Microplastic: Upcoming EU Regulation, an open letter and the impact for cosmetic products

Microplastic: Upcoming EU Regulation, an open letter and the impact for cosmetic products

“Microplastic” in informal language usually refers to solid microparticles gained from synthetic polymers, typically described with a size of less than 5 mm, with a distinction made between two types depending on their origin[1]:

  • Microparticles unintentionally formed from larger products such as plastic bags and bottles, tires or synthetic cloths are referred to as secondary
  • Microparticles which are produced and intentionally used as such are referred to as primary microplastics.

Primary microplastics in cosmetic products (microbeads) are used for example as abrasive agents in peeling products for cleansing pores, removal of dead skin cells and cosmetic defects, and superficial lesions through mechanical peeling action[2].

In many cosmetic products such as shower gels, creams, make-ups, lipsticks, etc. also various synthetic polymers are used for film forming and viscosity control, i.e. they provide the product’s characteristic texture, consistency and haptic properties. Those are usually liquid polymers dissolved in the product mixture, for example polyethylene glycols (PEG), acrylic acid copolymers, etc.

In addition to their technical functions however, microplastics are considered biochemically inert, i.e. they are only very slightly or not at all biodegradable, leading to long-term persistence in the aquatic environment and living organisms. Several studies have been published throughout the years, showing the enormous environmental impact and the potential public health risk. For example, as recently demonstrated on four polymers applied in the industry with high production volume, microplastics could be identified in the human bloodstream[3], several pigmented microplastics and additives in human placenta[4].

The use of microbeads in rinse-off cosmetic products has been already limited or completely prohibited in some EU countries. Starting in late 2016 with a national voluntary prohibition in the Netherlands (achieved in cooperation between Dutch government and industry), followed by legislative bans in France (2018), Sweden (2019), Italy (2020) and Ireland (2020), plus the ban in United Kingdom in 2018.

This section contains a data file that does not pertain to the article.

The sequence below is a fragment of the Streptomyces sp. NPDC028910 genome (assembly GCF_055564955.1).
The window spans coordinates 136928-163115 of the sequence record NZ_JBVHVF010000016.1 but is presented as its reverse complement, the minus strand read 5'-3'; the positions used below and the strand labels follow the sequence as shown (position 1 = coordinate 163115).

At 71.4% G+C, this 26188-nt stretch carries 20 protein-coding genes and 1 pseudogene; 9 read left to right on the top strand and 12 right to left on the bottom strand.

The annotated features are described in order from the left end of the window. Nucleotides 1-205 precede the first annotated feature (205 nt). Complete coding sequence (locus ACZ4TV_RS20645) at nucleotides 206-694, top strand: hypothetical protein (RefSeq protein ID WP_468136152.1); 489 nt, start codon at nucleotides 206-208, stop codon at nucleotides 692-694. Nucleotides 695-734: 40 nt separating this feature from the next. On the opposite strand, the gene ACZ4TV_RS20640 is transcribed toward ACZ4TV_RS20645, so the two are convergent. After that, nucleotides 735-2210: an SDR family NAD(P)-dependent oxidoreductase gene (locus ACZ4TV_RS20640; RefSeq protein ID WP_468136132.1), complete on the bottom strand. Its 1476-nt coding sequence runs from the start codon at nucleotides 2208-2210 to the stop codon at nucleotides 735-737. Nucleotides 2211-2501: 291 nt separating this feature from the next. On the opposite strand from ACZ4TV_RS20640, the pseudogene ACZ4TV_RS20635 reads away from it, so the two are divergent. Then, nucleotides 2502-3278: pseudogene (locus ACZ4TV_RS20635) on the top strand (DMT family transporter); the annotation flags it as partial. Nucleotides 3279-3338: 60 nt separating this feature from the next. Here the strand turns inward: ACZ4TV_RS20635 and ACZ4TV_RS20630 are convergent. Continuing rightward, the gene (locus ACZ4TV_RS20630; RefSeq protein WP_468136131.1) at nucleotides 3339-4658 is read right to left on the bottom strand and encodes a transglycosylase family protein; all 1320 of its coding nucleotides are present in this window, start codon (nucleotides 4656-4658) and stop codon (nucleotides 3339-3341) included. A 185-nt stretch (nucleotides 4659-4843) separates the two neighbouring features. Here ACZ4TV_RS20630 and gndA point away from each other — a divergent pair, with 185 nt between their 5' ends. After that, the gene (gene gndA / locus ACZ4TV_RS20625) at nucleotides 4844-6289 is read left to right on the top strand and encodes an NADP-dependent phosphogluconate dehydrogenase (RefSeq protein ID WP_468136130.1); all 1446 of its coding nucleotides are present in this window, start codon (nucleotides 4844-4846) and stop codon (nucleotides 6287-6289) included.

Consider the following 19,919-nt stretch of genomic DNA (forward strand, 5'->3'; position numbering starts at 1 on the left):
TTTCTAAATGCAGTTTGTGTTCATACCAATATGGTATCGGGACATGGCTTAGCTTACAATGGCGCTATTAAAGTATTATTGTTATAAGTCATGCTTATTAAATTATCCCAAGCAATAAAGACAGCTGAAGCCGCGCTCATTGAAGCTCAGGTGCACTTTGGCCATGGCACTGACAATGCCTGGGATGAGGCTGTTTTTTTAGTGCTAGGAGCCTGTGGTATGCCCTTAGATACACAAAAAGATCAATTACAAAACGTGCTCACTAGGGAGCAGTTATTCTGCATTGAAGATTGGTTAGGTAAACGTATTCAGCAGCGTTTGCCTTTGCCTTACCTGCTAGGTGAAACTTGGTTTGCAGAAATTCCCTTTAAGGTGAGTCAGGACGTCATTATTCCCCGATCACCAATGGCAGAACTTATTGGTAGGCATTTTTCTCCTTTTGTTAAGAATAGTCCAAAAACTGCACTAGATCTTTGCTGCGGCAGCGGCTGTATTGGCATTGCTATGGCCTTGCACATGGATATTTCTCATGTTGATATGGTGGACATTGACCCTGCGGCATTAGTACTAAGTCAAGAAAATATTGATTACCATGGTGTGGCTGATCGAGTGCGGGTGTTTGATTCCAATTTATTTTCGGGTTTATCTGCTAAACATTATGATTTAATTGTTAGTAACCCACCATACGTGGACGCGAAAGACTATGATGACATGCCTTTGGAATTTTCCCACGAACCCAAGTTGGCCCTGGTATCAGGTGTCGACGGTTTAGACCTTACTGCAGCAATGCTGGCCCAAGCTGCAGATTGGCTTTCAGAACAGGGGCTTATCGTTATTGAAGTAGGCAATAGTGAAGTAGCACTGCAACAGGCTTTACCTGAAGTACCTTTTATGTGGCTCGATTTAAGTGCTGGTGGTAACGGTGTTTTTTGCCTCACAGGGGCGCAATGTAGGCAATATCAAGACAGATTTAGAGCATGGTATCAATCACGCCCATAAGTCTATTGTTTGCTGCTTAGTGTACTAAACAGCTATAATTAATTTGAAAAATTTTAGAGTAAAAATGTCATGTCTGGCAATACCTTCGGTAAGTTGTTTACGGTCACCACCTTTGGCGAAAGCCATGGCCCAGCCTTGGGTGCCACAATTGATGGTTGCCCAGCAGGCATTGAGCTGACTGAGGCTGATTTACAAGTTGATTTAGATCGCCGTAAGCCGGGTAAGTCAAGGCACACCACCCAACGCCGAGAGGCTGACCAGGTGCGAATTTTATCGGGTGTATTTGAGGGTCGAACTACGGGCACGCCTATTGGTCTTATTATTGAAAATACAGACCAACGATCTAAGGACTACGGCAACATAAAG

Based on the Annex XVI Restriction Report published by the European Chemicals Agency (ECHA) in 2019[5], the European Commission (EC) issued in 2022 the proposal for a Regulation in regards to microplastics, here referred to as synthetic polymer microparticles[6]. It proposes the prohibition of placing on the market of any solid polymer (…) as a substance on their own, or in a mixture, or where the synthetic polymer microparticles are present to confer a sought-after characteristic (i.e. intentionally-present), in a concentration equal to or greater than 0,01 % by weight.

The proposal’s Annex defines those solid polymers as sharing the same intrinsic properties with regards to particle size, dimension ratio, solid state, synthetic origin and extreme persistence in the environment, rather than addressing particular substances, any additives or other substances that the polymers may contain.

Synthetic polymer microparticles are further defined as solid polymers which are (…) contained in particles and constitute at least 1 % by weight of those particles, or build a continuous surface coating on particle, where at least 1 % by weight of those particles fulfil either of the following:

  • All dimensions of the particles are equal to or less than 5 mm;